A woman is silhouetted as the Telus Corp. logo is displayed during a company event in Vancouver, B.C., on Friday October 2, 2015. Telus Corp. reported its first-quarter profit increased compared with a year ago as its revenue climbed more than six per cent. THE CANADIAN PRESS/Darryl Dyck

Telus reports higher profits as it touts diversified business model

Telus reports higher profits as it touts diversified business model

Telus Corp.’s president and chief executive says the company has managed to weather recent economic challenges and even report a profit increase in its most recent quarter because its mix of products spans the internet, data, agriculture and health industries.

“That level of diversification gives us a better backbone of resiliency, whether it’s inflation or supply chain pressures that we’re dealing up simultaneously,” said Darren Entwistle, on a Friday call with analysts.

He said the company’s proactive response to challenges, and its investments in technology, have helped it navigate numerous external pressures in the past couple of decades.

“Whether it’s equity market meltdowns or credit crunches or regulatory decisions or inflationary periods, we seem to navigate that turbulence very well.”

Entwistle’s remarks came as public health measures are being lifted in Canada and abroad after more than two years of the COVID-19 pandemic, but the long-awaited reopening has coincided with a series of global pressures weighing on companies.

Among those pressures are rising interest rates, an inflation level not seen in many years, Russia waging war on Ukraine, supply chain difficulties and even labour shortages.

Telus has not been unscathed, though Entwistle said, to deal with the conditions, the company has a “pretty resilient strategy” focused on Telus International and bundling.

Telus International (TI) was created to operate call centres, but has since shifted to selling information technology and business services like content moderation and mobile app development.

“We have the benefit of being able to access labour arbitrage at TI, so yes, we’ve got pressure. They’ve got pressure,” said Entwistle. “But to the extent to which we can use the TI asset to support, buttress the economics of TELUS Corp., I think all the better.”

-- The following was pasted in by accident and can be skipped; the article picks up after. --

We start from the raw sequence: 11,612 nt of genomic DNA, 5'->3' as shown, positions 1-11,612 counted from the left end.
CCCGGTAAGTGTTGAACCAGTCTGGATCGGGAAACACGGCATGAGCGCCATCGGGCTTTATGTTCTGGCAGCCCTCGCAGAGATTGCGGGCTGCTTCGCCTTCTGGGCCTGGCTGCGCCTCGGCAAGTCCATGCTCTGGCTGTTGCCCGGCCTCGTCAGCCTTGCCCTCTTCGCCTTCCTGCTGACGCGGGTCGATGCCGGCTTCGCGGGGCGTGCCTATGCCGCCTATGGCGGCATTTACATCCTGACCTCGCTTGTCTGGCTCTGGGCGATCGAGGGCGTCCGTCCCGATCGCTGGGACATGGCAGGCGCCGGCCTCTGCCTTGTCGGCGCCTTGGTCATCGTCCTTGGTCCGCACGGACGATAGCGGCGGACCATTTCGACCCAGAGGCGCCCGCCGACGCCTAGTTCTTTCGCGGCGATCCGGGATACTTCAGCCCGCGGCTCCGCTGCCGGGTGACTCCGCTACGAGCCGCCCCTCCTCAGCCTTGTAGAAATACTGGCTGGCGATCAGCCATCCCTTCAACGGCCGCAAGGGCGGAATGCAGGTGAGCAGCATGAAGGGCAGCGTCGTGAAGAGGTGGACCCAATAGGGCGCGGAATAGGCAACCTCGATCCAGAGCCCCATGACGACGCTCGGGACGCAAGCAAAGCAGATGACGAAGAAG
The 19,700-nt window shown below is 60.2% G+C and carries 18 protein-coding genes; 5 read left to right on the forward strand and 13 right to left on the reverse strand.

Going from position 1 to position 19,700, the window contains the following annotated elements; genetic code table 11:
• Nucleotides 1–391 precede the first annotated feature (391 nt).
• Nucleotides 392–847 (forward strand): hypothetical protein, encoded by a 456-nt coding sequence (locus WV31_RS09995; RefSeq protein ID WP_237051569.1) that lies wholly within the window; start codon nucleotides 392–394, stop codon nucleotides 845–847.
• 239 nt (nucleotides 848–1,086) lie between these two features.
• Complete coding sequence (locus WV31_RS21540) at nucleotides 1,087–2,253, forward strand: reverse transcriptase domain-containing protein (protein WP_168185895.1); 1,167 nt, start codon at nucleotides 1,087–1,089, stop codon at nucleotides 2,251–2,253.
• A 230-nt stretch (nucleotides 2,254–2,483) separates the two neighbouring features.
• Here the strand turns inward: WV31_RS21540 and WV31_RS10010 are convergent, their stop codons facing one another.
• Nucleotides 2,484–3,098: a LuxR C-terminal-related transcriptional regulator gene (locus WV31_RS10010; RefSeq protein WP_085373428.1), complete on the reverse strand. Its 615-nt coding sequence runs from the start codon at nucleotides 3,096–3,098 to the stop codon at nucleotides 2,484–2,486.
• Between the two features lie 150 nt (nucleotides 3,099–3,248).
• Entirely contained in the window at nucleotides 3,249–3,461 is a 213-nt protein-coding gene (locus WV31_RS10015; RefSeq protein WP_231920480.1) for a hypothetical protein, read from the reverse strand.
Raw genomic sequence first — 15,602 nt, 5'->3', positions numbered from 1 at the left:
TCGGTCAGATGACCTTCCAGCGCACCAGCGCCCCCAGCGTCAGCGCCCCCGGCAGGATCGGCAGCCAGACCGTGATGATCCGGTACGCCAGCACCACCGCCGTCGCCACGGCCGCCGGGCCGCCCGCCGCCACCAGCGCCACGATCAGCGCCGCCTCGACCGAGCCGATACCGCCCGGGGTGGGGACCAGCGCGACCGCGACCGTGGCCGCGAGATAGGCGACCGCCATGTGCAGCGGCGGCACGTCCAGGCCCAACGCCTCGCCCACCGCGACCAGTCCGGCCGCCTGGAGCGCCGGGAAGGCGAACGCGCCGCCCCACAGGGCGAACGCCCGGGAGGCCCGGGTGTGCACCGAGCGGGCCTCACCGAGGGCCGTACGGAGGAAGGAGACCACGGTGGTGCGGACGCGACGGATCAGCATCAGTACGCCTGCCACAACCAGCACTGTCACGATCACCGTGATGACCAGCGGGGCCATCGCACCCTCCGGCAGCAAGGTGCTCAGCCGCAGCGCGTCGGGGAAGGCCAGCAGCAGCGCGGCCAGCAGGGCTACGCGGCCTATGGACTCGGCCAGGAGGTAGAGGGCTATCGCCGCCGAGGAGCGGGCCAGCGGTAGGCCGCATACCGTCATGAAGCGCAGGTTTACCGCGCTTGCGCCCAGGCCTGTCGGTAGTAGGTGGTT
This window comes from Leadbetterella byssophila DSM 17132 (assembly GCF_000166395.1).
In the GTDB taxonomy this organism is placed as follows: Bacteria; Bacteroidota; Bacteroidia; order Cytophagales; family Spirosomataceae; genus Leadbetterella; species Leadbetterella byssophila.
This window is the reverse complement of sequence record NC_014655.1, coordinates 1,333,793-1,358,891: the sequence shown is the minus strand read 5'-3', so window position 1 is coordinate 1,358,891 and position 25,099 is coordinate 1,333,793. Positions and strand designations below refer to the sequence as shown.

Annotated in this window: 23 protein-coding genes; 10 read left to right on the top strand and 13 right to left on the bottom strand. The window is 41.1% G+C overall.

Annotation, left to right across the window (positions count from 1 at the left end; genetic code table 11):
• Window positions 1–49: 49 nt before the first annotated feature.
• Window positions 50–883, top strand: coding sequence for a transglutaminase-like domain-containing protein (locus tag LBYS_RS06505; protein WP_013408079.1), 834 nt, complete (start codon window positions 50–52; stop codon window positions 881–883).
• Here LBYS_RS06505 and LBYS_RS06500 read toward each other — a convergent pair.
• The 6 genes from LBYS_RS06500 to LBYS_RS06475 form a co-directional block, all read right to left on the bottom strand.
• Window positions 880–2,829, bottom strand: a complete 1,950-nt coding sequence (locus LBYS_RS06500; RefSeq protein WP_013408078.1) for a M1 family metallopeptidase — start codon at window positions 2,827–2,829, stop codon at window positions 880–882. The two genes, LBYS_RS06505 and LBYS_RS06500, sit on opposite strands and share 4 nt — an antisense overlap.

The company, he said, also does better in an inflationary period like this one by being “bundlers,” meaning its breadth of offerings give it opportunities to upsell customers on new services they can add to their accounts.

The company used this strategy last month, when it unveiled Stream+, a streaming bundling combining Netflix’s premium plan, Apple TV+ and Discovery+ in a single bill for $25 per month.

Entwistle offered his insights into how the company is contending with economic pressures as Telus announced its profit increased in its most recent quarter as it boosted its revenue and wireless customer base, while promoting a new premium streaming product.

The Vancouver-based telecommunications company revealed its net income attributable to common shares totalled $385 million or 28 cents per share in its first quarter, compared with $331 million or 25 cents per share a year ago.

On an adjusted basis, Telus earned 30 cents per share for the quarter ended March 3 compared with 27 cents per share a year ago.

Operating revenues and other income rose to $4.28 billion compared with $4.02 billion in the first quarter of 2021.

It added a record 148,000 new customers in the quarter including 46,000 mobile phones, 30,000 internet additions and 26,000 security additions.

The company also raised its quarterly dividend to 33.86 cents per share, up 7.1 per cent from 31.62 cents.

The results pushed Telus’ stock up by 70 cents or roughly two per cent to $32.33 in mid-afternoon trading.

This report by The Canadian Press was first published May 6, 2022.

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Tara Deschamps, The Canadian Press